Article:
Microsoft introduces several changes to Internet Explorer 10 in its Windows 8 operating system. You may for instance know that Windows 8 ships with two different Internet Explorer versions: first the regular Internet Explorer 10 that you can run on the desktop interface, and then the Metro Internet Explorer 10 that only runs on the startpage interface. That’s however not the only change, as Microsoft has integrated the Adobe Flash technology natively in the browser. This is similar to what Google has done i its Chrome browser. The benefit of this is that Flash is not integrated as a plugin so that it can run on the modern ui interface as well. It also means that Microsoft can distribute the Flash update at once to all of its users so that users are protected right away from threats.
One of the problems however is that Microsoft is now responsible for keeping the versions of Flash Player up to date in Internet Explorer to protect users from attacks targeting vulnerabilities in older version of the technology.
Adobe recently released an update to its Flash Player that resolved several security issues found in the player. Google distributed the update with Chrome, and other users may have received automatic updates or updated Flash Player manually. The only browser that has not received an update yet is Microsoft’s Internet Explorer 10 on Windows 8. Microsoft, for whatever reason, has not released an update yet that closes the security vulnerabilities in its integrated Flash Player. This in turn means that Windows 8 users who use IE10 to access flash contents in the browser are vulnerable to attacks targeting those resolved security vulnerabilities.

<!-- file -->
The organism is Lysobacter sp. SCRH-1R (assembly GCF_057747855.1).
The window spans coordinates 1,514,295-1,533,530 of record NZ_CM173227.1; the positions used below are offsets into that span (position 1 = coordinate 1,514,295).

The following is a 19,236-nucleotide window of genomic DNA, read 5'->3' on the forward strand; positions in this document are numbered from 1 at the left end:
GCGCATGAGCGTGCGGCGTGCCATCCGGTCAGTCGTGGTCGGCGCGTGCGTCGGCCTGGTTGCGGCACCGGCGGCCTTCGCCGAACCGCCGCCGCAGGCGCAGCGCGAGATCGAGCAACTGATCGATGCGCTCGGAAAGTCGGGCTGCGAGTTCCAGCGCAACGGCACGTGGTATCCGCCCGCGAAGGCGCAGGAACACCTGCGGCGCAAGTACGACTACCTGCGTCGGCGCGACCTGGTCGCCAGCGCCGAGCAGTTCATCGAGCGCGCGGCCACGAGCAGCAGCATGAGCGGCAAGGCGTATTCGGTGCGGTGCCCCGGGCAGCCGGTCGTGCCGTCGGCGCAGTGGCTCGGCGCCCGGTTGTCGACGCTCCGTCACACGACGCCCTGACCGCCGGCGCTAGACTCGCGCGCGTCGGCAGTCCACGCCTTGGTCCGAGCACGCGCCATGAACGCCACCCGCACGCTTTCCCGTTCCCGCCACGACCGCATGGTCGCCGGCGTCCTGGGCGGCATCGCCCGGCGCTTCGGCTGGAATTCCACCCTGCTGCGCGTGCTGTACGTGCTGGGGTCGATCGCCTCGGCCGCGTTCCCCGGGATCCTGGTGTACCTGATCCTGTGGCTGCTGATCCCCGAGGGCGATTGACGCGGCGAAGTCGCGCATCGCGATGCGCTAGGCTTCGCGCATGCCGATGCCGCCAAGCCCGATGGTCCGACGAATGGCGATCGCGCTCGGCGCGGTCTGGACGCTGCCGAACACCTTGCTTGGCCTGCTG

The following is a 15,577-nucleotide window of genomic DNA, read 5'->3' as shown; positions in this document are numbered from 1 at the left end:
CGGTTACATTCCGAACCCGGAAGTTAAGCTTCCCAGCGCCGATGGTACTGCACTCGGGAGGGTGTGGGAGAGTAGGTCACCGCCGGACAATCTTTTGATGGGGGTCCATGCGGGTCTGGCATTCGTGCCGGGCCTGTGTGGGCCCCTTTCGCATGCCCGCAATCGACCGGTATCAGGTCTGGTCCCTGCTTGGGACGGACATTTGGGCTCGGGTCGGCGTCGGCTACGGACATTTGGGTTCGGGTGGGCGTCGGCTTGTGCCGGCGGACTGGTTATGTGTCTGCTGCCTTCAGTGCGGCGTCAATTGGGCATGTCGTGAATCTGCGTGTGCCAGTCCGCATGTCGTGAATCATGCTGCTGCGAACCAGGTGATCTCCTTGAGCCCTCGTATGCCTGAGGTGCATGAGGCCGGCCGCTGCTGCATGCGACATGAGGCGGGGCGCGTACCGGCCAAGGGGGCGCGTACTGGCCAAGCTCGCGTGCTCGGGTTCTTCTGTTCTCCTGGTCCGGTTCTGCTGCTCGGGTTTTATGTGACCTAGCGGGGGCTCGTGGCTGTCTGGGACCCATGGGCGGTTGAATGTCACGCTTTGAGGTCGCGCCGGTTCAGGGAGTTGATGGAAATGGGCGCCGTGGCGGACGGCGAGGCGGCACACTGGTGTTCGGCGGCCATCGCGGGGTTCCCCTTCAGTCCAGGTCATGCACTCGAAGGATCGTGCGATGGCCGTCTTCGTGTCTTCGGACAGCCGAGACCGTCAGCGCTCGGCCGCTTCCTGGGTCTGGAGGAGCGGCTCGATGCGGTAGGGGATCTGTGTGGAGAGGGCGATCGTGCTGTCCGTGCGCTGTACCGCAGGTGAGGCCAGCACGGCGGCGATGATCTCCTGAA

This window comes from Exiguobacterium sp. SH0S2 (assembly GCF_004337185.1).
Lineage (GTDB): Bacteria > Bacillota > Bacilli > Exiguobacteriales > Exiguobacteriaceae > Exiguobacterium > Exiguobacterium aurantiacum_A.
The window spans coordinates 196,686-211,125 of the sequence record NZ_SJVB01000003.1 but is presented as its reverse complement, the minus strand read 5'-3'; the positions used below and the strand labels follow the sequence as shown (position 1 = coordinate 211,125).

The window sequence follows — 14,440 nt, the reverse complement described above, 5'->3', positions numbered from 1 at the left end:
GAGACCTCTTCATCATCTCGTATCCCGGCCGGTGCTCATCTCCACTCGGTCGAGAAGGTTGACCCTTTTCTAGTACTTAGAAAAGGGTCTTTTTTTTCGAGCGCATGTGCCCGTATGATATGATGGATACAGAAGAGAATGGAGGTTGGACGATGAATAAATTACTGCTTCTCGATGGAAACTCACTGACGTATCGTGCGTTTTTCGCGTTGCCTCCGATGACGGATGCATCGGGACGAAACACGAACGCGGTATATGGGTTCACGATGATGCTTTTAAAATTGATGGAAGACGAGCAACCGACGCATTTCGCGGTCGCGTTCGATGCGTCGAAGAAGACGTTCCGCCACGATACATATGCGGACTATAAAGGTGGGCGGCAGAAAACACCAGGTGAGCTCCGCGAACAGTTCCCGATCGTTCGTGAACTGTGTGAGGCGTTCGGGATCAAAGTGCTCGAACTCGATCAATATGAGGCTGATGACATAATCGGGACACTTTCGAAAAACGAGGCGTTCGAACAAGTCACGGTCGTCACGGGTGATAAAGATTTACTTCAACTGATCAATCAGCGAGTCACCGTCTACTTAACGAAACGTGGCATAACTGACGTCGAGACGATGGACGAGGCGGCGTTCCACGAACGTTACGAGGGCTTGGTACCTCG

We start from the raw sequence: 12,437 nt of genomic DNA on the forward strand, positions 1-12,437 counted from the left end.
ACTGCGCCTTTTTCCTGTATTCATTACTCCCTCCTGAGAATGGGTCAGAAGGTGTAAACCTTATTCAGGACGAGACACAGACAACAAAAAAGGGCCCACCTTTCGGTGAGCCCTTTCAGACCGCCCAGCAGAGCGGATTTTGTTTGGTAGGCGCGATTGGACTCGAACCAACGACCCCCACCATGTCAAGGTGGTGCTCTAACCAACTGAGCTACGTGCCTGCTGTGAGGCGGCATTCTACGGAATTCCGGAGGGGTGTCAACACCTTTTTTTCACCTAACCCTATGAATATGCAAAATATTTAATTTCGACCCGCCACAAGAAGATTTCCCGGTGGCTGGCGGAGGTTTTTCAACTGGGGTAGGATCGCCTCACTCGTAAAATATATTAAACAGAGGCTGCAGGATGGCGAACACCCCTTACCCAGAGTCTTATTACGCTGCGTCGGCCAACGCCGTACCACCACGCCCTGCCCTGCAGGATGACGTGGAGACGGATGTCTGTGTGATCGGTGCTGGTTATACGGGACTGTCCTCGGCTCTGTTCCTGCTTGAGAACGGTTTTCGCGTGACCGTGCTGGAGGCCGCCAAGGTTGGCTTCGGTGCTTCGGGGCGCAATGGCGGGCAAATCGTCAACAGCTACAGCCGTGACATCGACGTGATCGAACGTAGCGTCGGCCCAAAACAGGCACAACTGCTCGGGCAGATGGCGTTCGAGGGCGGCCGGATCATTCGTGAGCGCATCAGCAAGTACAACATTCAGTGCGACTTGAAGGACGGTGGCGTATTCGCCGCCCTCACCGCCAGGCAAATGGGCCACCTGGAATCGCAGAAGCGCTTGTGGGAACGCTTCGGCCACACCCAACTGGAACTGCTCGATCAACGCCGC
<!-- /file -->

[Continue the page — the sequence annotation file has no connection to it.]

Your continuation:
Ed Bott contacted Microsoft for a statement and received the following response:
Security is of course important to us, and we are working directly with Adobe to ensure that Windows 8 customers stay secure. We will update Flash in Windows 8 via Windows Update as needed. The current version of Flash in the Windows 8 RTM build does not have the latest fix, but we will have a security update coming through Windows Update in the GA timeframe.
This means that Microsoft will release an update around the October 26 release date of Windows 8 leaving users of the system vulnerable to attacks for more than two months.
It is recommended to avoid using Internet Explorer 10 to view Flash contents until the issue is fixed. The easiest way to make sure that this does not happen is to make a different browser the default browser on the system.